Film photographers and film fans use Exposure’s broad selection of film emulation presets to make their digital images look like they were shot on analog film. Exposure provides essential tools for matching digital to film photos for Seattle-based adventure lifestyle and wedding photographer Kyle Ford. He is a hybrid photographer, which simply means he uses both a film and a digital camera when he’s shooting. We recently connected with Kyle to learn more about how he uses Exposure to give a consistent look to his film and digital images.
What are the advantages of being a hybrid photographer?
I first chose to be a hybrid photographer because I love film. Film is a tangible medium that produces images with analog soul–something that digital doesn’t possess. There are logistical advantages to shooting with both, which I use to my advantage. Analog film has the upper hand regarding dynamic range, color toning character, and gorgeous grain. Digital has a few advantages over film: speed, simplicity, and especially performance in low light. I recognized that there was a hole in the market for clean, timeless photos. Using both does make extra work for me, but it’s not about my work as much as it is about delivering to my clients.
How important is Exposure to a hybrid photographer’s workflow like yours?
Exposure is essential to my workflow. My goal is to deliver a collection of film and digital photos with a consistent look and feel to my clients. Honestly, it can be nearly impossible to do without Exposure. Exposure has tasteful and accurate presets of iconic film types I shoot. They have stood the test of time compared to what is common on Instagram. Trendy preset packs can quickly look dated or cliched, so I stay away from using them. I always want my clients to look at the work I give them, see themselves, and connect with those moments again, regardless of how much time has passed. I don’t want them to be distracted by overdone styling. I want my photos to represent the colors that were actually there, with green trees instead of brown and a bride that looks natural instead of being orange.
What features in Exposure help your film emulations look believable?
Exposure provides superior tone control. Film photos have a much wider dynamic range capacity than digital RAW files. So you may be able to make images similar in color and tone, but it will never match up perfectly. One of the easiest ways to recognize a digital shot is flattening in the highlights and the shadows. Exposure’s controls do a better job in these areas, specifically, allowing micro adjustments that make my digital shots look more like film.
Is there a specific feature in Exposure that allows you to get more accurate, realistic-looking film effects?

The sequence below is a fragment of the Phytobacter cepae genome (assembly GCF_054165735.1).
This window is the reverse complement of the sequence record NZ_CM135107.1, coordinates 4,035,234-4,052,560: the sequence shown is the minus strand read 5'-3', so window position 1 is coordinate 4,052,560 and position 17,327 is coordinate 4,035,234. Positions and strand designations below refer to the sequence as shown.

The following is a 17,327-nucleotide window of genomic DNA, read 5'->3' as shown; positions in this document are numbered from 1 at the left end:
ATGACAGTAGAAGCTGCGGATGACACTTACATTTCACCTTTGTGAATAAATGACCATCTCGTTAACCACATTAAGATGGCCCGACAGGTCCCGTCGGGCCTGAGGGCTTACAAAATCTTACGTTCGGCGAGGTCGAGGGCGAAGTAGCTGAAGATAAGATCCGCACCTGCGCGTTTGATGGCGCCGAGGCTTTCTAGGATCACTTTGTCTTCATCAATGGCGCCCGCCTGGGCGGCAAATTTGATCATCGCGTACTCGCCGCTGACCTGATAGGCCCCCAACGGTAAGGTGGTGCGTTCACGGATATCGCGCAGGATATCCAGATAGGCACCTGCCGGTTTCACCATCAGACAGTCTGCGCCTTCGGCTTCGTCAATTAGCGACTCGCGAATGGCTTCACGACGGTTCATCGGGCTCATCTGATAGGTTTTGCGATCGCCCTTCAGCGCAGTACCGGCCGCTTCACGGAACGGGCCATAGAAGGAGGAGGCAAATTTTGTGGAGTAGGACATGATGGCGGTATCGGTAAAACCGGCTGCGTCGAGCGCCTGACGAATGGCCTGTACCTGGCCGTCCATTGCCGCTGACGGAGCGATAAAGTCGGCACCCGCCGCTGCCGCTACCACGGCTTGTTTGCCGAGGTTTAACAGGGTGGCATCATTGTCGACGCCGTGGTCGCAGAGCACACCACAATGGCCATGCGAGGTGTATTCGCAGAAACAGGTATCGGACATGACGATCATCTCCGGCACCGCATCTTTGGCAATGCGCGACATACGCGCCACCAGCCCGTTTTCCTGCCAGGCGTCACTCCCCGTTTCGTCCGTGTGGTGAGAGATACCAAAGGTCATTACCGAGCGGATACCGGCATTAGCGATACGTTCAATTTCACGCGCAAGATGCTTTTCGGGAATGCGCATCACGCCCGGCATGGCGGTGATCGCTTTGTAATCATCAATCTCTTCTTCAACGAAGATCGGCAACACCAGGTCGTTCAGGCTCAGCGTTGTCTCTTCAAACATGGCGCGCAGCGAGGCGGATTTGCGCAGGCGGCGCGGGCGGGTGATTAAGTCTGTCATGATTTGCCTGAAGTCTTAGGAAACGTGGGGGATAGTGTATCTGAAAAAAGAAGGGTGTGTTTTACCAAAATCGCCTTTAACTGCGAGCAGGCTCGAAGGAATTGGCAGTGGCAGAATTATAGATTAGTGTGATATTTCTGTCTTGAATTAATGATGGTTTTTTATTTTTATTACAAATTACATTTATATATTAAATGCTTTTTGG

Exposure’s grain engine gives me an amazing amount of control over grain. I can zero-in on many aspects of the grain behavior in the image, such as grain size, visual strength, and grain placement. Thicker varieties, such as Kodak Tri-X’s salt and pepper grain, are difficult to replicate digitally. Exposure is the only option for creating digital grain that looks and behaves like that in analog film. And that looks believable enough to even fool the scrutinizing eyes of film photographers.
How well does Exposure emulate some of your favorite films?
I especially love to shoot with B&W films. Kodak Tri-X is one of my favorite films to shoot with, but its unique grain profile makes it very hard to duplicate digitally. I would say that it can only be accurately replicated with Exposure. Another choice of my monochrome favorites is Ilford HP5. It’s a beautiful film that I really enjoy shooting. Exposure’s presets do a great job of making believable digital renditions. About the only adjustment I make is to cut the grain strength down a little bit.
Regarding color films, I prefer to shoot with Kodak’s Portra 400. It renders amazing skin tones, especially for light and cool color skin. It has fairly light grain, but it still feels like film. And you can push it remarkably far, too. It holds up well even when shot at 1600 iso. Fuji 400h is another favorite color film choice. It handles skin tones a little bit differently than Portra, but still in a pleasing way. It provides more of a light, pastel look with low saturation and mild blue undertones, which works great with warmer skin tones.
How useful are Exposure’s film emulation presets for your workflow?
Exposure’s film emulation presets make the process of synchronizing my digital and film images simple. It’s the very first step in the process. I take the film scans I receive from the lab, pull them up on the screen, and with a few tweaks here and there in Exposure, the entire shoot looks like it came from the same roll.
Are there other features in Exposure that you’d recommend to others?
The new spot healing tool in Exposure is really useful. I use it more often than Photoshop, because it’s great for quick, easy tweaks. It works perfectly for common things like sensor spots or skin blemishes. And it isn’t fussy or hard to use like Lightroom’s.
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